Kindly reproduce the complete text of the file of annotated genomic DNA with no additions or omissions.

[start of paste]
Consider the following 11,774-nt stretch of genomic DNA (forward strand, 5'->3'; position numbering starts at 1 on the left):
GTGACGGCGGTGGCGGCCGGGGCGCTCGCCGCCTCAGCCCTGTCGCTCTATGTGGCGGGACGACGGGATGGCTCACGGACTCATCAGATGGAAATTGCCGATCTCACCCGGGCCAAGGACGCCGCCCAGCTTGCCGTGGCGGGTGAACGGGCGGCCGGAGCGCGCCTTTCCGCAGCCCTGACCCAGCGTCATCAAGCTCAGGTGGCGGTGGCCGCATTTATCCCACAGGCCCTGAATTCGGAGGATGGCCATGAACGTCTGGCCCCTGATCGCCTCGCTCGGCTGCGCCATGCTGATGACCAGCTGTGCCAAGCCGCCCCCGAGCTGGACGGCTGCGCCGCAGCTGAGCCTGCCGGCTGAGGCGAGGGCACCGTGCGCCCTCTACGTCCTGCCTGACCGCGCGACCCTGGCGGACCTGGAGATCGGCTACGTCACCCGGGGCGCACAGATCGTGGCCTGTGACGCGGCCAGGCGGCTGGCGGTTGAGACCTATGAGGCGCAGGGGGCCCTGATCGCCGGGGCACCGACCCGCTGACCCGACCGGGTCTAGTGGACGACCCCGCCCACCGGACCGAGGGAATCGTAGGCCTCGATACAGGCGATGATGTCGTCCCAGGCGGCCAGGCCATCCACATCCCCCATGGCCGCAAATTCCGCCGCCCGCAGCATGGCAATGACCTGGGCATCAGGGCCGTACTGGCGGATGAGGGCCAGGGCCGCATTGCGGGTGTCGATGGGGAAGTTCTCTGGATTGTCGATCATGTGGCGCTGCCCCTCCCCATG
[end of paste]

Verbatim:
Consider the following 11,774-nt stretch of genomic DNA (forward strand, 5'->3'; position numbering starts at 1 on the left):
GTGACGGCGGTGGCGGCCGGGGCGCTCGCCGCCTCAGCCCTGTCGCTCTATGTGGCGGGACGACGGGATGGCTCACGGACTCATCAGATGGAAATTGCCGATCTCACCCGGGCCAAGGACGCCGCCCAGCTTGCCGTGGCGGGTGAACGGGCGGCCGGAGCGCGCCTTTCCGCAGCCCTGACCCAGCGTCATCAAGCTCAGGTGGCGGTGGCCGCATTTATCCCACAGGCCCTGAATTCGGAGGATGGCCATGAACGTCTGGCCCCTGATCGCCTCGCTCGGCTGCGCCATGCTGATGACCAGCTGTGCCAAGCCGCCCCCGAGCTGGACGGCTGCGCCGCAGCTGAGCCTGCCGGCTGAGGCGAGGGCACCGTGCGCCCTCTACGTCCTGCCTGACCGCGCGACCCTGGCGGACCTGGAGATCGGCTACGTCACCCGGGGCGCACAGATCGTGGCCTGTGACGCGGCCAGGCGGCTGGCGGTTGAGACCTATGAGGCGCAGGGGGCCCTGATCGCCGGGGCACCGACCCGCTGACCCGACCGGGTCTAGTGGACGACCCCGCCCACCGGACCGAGGGAATCGTAGGCCTCGATACAGGCGATGATGTCGTCCCAGGCGGCCAGGCCATCCACATCCCCCATGGCCGCAAATTCCGCCGCCCGCAGCATGGCAATGACCTGGGCATCAGGGCCGTACTGGCGGATGAGGGCCAGGGCCGCATTGCGGGTGTCGATGGGGAAGTTCTCTGGATTGTCGATCATGTGGCGCTGCCCCTCCCCATG